There's essentially no limit to this process, and the capital we each own today is exponentially more valuable than what we would have had in the past. The television in your living room is worth a lot of rocks. We are all millionaires by standards of not long ago at all; but our capital is all so condensed and easy to control, we take it for granted. Plus there's the fact that we're all millionaires, which means everybody's time is leveraged by a huge investment of capital (cars, telephones, computers, machines, tools, technology!) and hence everybody's time is worth more than before too. So while we all have lots of stuff (more than we realize), we still can't buy each other's time cheap.
Or can we?
Currency exchange rates are largely reflective of just this: how much capital on average is a man-hour of time leveraged by in one country verses another? This difference of per-capita capital translates directly to a difference in per-capita productivity. Not because more or less effort is being exerted, but because productivity is the product of effort and invested capital.
Likewise, a billionaire in this country has a fundamentally different leverage on his productivity, in a way not so different from our own leverage vs. that of a cave man. The difference in the billionaire's case is that he is surrounded by people with less leverage, and thus he gets a good deal when buying other people's time, in just the same way we get a good deal when buying someone's time in a poorer country. Also, the billionaire's exceptional position within society means that technology has not caught up with him to help him control his capital (perhaps, for instance, some day the same amount of capital could be converted to a space ship with a holodeck and a materializer).
But machines and tools are not the only forms of technology. Businesses, or hiring people in general, is also a form of technology -- it allows us to control our capital in a way that produces more capital, albeit in a rather more indirect manner. The principle remains the same, however -- it is our choice for where to invest our capital that determines what and how much it will produce (averaging out luck and such), just as when we first chose to invest in a spear instead of collecting more rocks.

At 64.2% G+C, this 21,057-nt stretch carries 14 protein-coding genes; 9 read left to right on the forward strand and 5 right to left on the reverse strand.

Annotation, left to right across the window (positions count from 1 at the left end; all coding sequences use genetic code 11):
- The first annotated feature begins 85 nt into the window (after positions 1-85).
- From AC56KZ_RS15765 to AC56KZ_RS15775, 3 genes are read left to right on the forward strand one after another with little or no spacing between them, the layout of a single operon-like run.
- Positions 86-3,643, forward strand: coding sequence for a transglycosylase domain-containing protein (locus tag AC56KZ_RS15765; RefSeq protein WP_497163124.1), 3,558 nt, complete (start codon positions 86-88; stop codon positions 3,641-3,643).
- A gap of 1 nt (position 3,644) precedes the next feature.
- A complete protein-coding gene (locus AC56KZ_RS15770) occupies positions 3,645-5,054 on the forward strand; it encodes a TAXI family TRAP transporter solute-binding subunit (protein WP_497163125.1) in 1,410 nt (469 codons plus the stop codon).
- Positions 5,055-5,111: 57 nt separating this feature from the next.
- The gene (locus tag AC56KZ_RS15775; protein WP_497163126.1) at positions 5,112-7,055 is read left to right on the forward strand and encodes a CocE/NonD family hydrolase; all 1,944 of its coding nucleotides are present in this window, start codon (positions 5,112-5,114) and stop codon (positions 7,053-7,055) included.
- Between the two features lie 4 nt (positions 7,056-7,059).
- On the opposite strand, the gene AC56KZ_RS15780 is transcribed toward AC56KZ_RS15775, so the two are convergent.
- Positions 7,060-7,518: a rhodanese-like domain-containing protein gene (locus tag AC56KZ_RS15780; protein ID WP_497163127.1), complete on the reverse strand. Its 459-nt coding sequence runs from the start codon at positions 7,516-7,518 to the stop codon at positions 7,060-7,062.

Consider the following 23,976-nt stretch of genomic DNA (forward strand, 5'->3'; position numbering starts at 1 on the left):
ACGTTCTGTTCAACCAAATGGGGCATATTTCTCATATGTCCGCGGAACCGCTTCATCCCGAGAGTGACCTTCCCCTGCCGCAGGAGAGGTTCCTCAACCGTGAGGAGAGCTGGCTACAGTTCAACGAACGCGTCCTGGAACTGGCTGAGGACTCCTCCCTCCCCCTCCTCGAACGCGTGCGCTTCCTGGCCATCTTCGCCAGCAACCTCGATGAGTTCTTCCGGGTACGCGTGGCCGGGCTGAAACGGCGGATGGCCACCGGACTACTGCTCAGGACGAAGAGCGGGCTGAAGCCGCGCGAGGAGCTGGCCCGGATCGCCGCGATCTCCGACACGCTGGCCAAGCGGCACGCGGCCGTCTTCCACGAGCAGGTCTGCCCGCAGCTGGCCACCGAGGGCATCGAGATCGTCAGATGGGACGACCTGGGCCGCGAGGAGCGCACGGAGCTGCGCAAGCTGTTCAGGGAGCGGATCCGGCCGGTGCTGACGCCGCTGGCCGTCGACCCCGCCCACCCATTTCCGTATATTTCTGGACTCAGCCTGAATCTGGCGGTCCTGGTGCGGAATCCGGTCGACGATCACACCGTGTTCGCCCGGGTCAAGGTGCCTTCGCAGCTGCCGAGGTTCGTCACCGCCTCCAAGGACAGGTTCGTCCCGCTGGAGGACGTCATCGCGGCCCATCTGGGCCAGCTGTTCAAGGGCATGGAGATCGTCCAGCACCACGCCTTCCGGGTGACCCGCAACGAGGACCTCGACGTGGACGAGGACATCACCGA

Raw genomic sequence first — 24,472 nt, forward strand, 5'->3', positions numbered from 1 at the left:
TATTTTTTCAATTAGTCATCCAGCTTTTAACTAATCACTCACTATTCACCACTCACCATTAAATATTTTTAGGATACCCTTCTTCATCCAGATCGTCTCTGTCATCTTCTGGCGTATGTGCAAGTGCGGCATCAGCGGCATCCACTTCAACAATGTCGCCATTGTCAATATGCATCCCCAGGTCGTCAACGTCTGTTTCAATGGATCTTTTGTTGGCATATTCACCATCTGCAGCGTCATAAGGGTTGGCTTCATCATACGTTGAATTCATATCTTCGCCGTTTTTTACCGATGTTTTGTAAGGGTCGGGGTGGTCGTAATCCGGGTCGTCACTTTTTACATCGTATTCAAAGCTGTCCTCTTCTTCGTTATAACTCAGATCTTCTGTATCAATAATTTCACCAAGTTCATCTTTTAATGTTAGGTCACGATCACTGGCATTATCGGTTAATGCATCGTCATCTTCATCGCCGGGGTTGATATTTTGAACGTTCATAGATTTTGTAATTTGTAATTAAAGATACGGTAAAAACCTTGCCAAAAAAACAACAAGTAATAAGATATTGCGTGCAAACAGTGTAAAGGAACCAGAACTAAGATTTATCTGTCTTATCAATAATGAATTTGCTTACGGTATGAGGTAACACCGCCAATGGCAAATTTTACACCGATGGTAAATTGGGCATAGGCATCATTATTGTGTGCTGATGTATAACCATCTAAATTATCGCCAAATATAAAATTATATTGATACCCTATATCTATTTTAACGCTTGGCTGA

So when does it make sense to accept investment, take a loan, or even just to be paid a salary? When our capacity to control capital productively, given current technology, exceeds the capital we currently control. Here we are the perfect match for someone with more capital than they can control--we strike a bargain, sell our time as a controller of capital, become the technology.
An interesting "ethical" aside here is that in a sense it doesn't matter whether we invest in our own productivity or someone else's, all other things about us being equal. If Sam and Joe both work all year and have yearly productivity factors of 1.2 (meaning they can each produce 20% more capital than they consume in a year), then if Sam has $X of extra capital to leverage, he can add it to his own capital or he can loan it to Joe to leverage for him, and in either case he profits the same for no extra work for either Sam or Joe. I.e., just because Joe produced it doesn't inherently mean Joe deserves it. For instance, if Sam and Joe start out on equal footing, but Sam spends his last shells on a stick, a sharp rock, and some string, and Joe spends his on some beer and a dull rock, then when it comes time to hunt, Sam will be more productive because he invested more and consumed less. If on a whim Sam and Joe decide to trade tools for the day, assuming they are both equally good hunters with the same tools, it would only make sense if they also agreed to swap catches at the end of the day. I.e., all other things being equal, the product of capital belongs to the capital owner, not the producer! (But don't forget that one's body, and even one's knowledge count as capital, so even if the producer enters an endeavor empty-handed, they are still contributing capital and thus own part of the resulting product. If you give someone $1 with which they produce $1.20, their productivity factor is not 1.2, and you don't deserve the $.20 -- their body and knowledge may be worth $1 too, in which case they turned $2 into $2.20, with a productivity factor of 1.1, in which case you each deserve a profit of ten cents.)
Finally, note that the root of exponential capital growth is consuming less than we produce, and re-investing the difference in future productivity (whether our own, or someone else's). Part of the challenge here is in continuing to find ways to control and leverage the resulting ever larger amounts of capital, and that is the role of business, markets, and technology.
These principles apply equally well to individuals, to business entities, or to nations. And the failure mode is the same in all three: When excess income is consumed instead of re-invested, there is no growth. Consumer spending, while it may boost revenues of our consumption-oriented markets in the short term, is not conducive to long-term growth. Consumer saving and investing creates growth, by keeping capital in the service of production. (Production of what? An ever growing hierarchy of technology in support of only the bare necessities, in the extreme case. Maximal growth is not necessarily maximal happiness!) Socialism and excess taxation, which encourage consumption and discourage production, consequently hinder growth and hence technological progress.
The bottom line is, if you've ever asked yourself "if the economy is ever growing, where's all the money going?", the answer is you own it -- it's in your living room, in your office at work, in your car, your home, your free time, the ease with which you visit your friend who lives 3000 miles away... The stuff you have, the tools you use for work, the things you consume for enjoyment, are not only more technologically advanced, they are more valuable than ever before. And that's where all the money is going.